of the D’Urbervilles’), a copper plate etching of St. Bartholomew’s Church Whittington, in 1879, broadly suggested oil scenes, and two perfectly arranged and lettered addresses – one to Mr. E.D. Swanwick, M.A., for his services to the Chesterfield Students’Association, and another to Mr. Geo. Broomhead, on retiring from the position of warden, after 27 years’ service – are among other exhibits, and as the collection is being maintained in the Toynbee Rooms over the holidays, everyone with the least inclination to art in its pictorial aspect, should take advantage of seeing what the Whittington artist has generously loaned to help the Association in its educational work.”
During his time in Old Whittington he also designed the War Memorials for the village and for Dronfield.
Whilst at Bushey he had met fellow student Annea Spong (Annie Eliza Spong 1870 – 1957) and in 1920 he left Chesterfield to set up home with her in Adelaide Road, Hampstead an area known for artists and writers at the time. Annea was a student and then a teacher of the Isadora Duncan school of Natural Movement of dance. She was also an ardent suffragette and three of her sisters are listed in the records of suffragettes imprisoned for acts they carried out. She went on to have her own school of Dance.
Joseph exhibited three paintings at the Royal Academy: Miss A. E. Spong (1898), Portrait of a Gentleman (1899), and Miss Eric Byron (1904).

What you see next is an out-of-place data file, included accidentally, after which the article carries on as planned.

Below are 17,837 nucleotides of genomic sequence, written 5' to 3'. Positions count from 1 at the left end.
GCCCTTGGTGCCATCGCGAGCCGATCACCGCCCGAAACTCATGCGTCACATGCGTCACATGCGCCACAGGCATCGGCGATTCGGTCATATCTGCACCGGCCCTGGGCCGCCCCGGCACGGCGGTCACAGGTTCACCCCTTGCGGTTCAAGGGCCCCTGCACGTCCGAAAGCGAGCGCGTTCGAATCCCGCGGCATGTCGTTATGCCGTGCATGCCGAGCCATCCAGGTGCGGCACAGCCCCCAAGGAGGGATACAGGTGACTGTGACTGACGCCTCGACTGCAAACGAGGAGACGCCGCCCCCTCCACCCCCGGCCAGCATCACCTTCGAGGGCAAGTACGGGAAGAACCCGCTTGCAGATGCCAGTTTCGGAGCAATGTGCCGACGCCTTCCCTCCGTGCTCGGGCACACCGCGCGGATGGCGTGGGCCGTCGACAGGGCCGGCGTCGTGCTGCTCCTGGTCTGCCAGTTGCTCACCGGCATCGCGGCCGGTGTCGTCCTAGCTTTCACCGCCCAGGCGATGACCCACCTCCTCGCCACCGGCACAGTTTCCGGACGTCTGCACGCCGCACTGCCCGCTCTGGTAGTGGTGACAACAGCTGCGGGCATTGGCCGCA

Tragedy struck for Joseph when, in the London Blitz, five of his friends were killed and much of his studio destroyed with a great number of his works. He died shortly afterwards, aged 78, on 13 January 1942.
On his death in 1942, he bequeathed his works to Annea who, in turn, donated much of it to the Borough and is now in the Chesterfield Museum and Art Gallery.
A retrospective exhibition was held in Chesterfield, 1985. His work is held by the Chesterfield Museum and Art Gallery, with further examples in the V&A Museum and the British Museum.
In writing this acknowledgements must go to;
The Courier 11/4/1914
The Journal of the Friends of Bushey Museum New Series No.15 Winter 2017
The Joseph Syddall Collection Leaflet Chesterfield Museum and Art Gallery
A LISTING OF HIS WORK WE HAVE BEEN ABLE TO IDENTIFY CAN BE FOUND HERE
- Father – Samuel (1820-1898)
- Mother – Julia (Baxby) (1823-1881)
- Sister – Sarah (1854-1900)
- Brother – Edmund (1857-1915)
- Brother – George (1858-?)
- Sister – Elizabeth (1860-?)
- Sister – Ann (1867-1940)
We have recently uncovered an article in a magazine ‘Brown’s Bookstall’ dated 1897. It was in a section titled ‘At the sign of the brush and pen – being notes on the Black and White Artists of today’
The article written by ‘J.G.R. takes the form of an interview the author acknowledges that this is not the usual format for his writings and I wonder if that is because he wasn’t quite sure of Joseph and I don’t think he (Joseph) took the interview very seriously.
We do learn that he took to drawing as soon as he could hold a chalk and he goes on to explain that he commenced life as a pavement artist and mural decorator. He acknowledges that he received “the best University education the village could afford. Ground and polished in fact at the college down the road”.
He also tells a story about a picture he had at the Royal Academy and that ‘a fellow came along and and put a figure in it and then put his name to it’
The other things we learn are that he also enjoys making furniture “in fact I am a draughtsman, engraver, wood carver, and joiner by turns”
I have been able to scan the pages below
Further research shows that the interviewer was the artist J Grant Reid
With thanks to the Internet Archive
This article in The Sheffield Daily Telegraph Feb 1897 records that some of Josephs’ work is featured in ‘The Studio’ magazine